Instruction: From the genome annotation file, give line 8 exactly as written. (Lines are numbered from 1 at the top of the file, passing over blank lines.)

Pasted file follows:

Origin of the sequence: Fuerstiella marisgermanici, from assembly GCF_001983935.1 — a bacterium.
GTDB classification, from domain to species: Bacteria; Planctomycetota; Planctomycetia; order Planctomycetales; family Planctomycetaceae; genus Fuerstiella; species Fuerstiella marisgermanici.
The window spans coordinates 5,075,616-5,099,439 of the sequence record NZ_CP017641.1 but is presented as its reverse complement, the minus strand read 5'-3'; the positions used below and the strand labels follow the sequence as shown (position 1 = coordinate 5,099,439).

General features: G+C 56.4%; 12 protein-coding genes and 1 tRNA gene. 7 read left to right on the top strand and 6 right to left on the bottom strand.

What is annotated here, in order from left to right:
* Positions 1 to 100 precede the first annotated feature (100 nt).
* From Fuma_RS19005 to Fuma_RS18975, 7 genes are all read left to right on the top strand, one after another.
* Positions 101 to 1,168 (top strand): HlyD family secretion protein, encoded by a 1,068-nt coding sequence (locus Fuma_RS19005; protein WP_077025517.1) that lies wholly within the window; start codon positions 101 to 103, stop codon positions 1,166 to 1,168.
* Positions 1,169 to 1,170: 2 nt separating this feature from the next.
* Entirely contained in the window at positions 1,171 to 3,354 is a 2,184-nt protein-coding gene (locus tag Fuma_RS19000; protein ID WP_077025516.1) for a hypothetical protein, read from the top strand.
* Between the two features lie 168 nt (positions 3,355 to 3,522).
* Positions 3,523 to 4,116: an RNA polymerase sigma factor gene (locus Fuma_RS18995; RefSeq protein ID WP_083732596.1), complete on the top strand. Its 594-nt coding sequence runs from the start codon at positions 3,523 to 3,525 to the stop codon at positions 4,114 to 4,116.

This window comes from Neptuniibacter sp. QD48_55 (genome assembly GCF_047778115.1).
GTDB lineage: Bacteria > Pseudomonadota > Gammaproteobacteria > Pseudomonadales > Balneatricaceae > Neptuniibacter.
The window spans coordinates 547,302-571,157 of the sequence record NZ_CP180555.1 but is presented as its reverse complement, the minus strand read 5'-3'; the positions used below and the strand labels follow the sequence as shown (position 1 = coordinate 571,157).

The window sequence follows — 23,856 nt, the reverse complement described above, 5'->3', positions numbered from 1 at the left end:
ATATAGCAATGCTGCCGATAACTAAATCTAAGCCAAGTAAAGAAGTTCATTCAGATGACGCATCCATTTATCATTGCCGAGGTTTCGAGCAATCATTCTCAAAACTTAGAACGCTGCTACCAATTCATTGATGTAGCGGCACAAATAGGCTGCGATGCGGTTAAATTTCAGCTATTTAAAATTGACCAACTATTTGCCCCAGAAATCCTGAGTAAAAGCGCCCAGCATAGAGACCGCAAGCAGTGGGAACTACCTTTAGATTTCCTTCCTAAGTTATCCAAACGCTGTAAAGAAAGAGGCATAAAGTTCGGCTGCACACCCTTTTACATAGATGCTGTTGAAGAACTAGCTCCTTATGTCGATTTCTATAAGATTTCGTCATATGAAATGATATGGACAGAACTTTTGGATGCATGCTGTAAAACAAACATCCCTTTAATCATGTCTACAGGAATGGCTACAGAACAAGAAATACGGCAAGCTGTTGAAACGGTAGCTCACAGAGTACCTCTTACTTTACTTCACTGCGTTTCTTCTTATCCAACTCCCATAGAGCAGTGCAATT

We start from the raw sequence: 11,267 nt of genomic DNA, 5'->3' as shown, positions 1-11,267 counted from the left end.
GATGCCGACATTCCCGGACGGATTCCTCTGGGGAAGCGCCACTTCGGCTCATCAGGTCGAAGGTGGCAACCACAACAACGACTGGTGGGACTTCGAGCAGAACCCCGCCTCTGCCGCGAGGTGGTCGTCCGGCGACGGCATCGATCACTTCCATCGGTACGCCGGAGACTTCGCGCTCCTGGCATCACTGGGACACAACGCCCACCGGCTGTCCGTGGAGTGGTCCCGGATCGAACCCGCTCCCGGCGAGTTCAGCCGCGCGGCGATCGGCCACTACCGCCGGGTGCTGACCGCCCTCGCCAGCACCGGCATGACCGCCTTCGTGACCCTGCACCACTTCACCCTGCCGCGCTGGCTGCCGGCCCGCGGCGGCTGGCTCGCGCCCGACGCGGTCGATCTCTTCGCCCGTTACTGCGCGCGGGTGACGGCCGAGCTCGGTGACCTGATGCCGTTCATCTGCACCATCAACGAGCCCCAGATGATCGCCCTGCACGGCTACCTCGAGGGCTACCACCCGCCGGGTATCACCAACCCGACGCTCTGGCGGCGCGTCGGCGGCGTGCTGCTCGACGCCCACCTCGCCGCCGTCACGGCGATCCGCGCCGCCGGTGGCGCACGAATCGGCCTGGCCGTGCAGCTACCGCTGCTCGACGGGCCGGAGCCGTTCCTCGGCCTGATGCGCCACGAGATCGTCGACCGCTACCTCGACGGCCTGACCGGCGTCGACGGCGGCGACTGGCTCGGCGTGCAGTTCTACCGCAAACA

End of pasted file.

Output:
* Positions 101 to 1,168 (top strand): HlyD family secretion protein, encoded by a 1,068-nt coding sequence (locus Fuma_RS19005; protein WP_077025517.1) that lies wholly within the window; start codon positions 101 to 103, stop codon positions 1,166 to 1,168.